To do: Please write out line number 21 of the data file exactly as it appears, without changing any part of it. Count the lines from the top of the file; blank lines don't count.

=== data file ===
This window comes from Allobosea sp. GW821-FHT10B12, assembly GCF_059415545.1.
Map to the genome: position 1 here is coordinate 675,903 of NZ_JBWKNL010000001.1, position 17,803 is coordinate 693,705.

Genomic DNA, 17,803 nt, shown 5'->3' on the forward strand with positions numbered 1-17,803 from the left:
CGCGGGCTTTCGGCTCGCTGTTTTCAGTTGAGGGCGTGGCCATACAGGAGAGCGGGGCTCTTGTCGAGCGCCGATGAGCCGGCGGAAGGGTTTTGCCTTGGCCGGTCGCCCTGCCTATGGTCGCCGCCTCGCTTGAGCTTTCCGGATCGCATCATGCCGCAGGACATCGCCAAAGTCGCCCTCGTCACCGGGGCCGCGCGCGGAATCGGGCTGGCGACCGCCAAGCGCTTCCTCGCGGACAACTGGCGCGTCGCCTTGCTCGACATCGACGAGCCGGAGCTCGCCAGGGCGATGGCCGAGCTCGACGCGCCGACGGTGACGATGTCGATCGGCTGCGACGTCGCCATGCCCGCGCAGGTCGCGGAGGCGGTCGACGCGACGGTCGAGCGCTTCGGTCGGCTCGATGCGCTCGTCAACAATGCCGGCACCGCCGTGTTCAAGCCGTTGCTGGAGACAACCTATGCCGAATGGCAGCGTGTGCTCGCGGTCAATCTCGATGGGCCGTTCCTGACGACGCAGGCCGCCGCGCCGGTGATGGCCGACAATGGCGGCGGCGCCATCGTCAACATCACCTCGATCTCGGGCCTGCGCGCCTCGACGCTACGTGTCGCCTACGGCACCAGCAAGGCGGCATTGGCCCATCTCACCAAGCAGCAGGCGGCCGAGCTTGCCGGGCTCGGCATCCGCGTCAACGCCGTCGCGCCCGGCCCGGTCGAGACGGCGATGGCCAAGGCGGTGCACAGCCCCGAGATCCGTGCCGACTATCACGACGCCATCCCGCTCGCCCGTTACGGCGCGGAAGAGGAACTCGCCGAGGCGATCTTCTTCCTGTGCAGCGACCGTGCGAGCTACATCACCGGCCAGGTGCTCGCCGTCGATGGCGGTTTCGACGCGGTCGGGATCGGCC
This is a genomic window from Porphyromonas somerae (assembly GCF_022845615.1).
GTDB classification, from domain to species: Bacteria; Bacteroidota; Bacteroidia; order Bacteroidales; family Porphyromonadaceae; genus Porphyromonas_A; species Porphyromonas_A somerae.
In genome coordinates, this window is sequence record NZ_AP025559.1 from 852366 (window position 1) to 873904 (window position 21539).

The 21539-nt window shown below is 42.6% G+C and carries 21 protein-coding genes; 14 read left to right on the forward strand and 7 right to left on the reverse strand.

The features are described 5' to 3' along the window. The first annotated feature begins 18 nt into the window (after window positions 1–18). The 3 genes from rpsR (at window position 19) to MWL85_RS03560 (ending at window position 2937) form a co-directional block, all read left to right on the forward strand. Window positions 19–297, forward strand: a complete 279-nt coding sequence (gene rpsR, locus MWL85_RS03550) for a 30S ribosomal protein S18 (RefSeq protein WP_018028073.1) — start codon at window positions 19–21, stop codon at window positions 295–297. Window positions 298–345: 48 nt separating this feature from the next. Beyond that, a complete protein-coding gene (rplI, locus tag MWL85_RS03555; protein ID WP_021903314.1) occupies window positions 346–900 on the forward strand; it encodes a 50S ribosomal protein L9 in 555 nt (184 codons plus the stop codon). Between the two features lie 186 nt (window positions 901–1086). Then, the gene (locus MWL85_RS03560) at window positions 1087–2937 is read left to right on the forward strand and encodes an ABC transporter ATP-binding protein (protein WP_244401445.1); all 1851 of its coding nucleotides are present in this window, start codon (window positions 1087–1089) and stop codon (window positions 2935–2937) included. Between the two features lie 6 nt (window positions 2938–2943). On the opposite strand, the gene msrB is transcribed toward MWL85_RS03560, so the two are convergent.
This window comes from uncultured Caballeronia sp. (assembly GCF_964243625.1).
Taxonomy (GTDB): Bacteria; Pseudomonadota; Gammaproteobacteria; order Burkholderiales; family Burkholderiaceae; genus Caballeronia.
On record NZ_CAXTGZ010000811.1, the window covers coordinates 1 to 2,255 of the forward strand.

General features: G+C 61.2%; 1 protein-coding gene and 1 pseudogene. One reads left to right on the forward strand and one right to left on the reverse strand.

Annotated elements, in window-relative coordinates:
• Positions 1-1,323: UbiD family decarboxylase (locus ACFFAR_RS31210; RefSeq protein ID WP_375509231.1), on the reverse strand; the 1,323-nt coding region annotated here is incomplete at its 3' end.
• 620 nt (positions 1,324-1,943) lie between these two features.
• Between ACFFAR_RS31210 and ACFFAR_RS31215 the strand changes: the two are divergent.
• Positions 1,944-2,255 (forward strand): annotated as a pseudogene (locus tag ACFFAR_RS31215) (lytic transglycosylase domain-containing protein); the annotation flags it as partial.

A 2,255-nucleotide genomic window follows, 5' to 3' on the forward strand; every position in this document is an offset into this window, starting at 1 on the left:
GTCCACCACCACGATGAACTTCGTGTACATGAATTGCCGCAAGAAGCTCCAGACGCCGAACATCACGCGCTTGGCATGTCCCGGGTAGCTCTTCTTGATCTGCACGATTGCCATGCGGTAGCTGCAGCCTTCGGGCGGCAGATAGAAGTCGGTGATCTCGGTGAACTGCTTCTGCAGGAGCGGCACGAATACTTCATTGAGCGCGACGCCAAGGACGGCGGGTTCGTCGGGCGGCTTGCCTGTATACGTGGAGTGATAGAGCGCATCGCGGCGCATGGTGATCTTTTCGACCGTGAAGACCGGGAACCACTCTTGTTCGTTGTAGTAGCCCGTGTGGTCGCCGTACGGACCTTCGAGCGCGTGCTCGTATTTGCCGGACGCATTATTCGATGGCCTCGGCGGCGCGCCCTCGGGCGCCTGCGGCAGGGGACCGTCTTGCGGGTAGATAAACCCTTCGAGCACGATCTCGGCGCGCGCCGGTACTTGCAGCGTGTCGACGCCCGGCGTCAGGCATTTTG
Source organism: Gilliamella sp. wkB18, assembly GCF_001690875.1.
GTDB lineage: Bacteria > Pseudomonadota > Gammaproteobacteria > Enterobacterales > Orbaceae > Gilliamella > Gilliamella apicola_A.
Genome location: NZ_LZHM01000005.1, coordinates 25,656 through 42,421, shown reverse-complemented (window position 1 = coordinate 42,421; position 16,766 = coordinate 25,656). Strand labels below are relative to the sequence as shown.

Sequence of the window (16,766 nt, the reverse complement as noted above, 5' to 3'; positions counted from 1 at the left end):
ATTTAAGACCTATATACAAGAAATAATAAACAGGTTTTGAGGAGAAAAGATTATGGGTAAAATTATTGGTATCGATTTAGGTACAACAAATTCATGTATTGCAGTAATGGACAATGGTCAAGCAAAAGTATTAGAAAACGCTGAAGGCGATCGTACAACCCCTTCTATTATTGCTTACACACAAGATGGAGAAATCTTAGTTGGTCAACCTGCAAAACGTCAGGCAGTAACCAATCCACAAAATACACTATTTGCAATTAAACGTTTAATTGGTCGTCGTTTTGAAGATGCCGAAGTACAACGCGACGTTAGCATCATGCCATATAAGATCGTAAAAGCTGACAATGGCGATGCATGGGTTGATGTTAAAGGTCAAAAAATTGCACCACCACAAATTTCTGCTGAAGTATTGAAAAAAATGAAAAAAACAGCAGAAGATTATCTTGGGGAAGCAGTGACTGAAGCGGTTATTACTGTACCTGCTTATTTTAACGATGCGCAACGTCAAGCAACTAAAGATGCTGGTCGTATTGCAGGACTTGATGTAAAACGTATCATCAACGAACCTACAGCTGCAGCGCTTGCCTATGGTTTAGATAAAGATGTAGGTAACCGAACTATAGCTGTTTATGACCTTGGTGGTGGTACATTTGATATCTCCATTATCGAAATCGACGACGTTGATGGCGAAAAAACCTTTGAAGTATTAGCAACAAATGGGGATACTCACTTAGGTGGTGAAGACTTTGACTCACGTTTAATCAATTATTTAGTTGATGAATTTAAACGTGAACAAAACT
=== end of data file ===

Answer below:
Source organism: Gilliamella sp. wkB18, assembly GCF_001690875.1.